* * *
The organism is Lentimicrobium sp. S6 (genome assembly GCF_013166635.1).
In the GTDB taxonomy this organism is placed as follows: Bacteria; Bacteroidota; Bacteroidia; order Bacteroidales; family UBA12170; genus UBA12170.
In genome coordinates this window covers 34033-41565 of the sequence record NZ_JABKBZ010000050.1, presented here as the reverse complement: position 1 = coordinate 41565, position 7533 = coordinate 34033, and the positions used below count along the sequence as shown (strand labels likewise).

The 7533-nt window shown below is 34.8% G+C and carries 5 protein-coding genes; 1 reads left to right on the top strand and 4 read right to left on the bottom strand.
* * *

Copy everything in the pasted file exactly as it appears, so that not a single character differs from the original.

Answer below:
The organism is Lentimicrobium sp. S6 (genome assembly GCF_013166635.1).
In the GTDB taxonomy this organism is placed as follows: Bacteria; Bacteroidota; Bacteroidia; order Bacteroidales; family UBA12170; genus UBA12170.
In genome coordinates this window covers 34033-41565 of the sequence record NZ_JABKBZ010000050.1, presented here as the reverse complement: position 1 = coordinate 41565, position 7533 = coordinate 34033, and the positions used below count along the sequence as shown (strand labels likewise).

The 7533-nt window shown below is 34.8% G+C and carries 5 protein-coding genes; 1 reads left to right on the top strand and 4 read right to left on the bottom strand.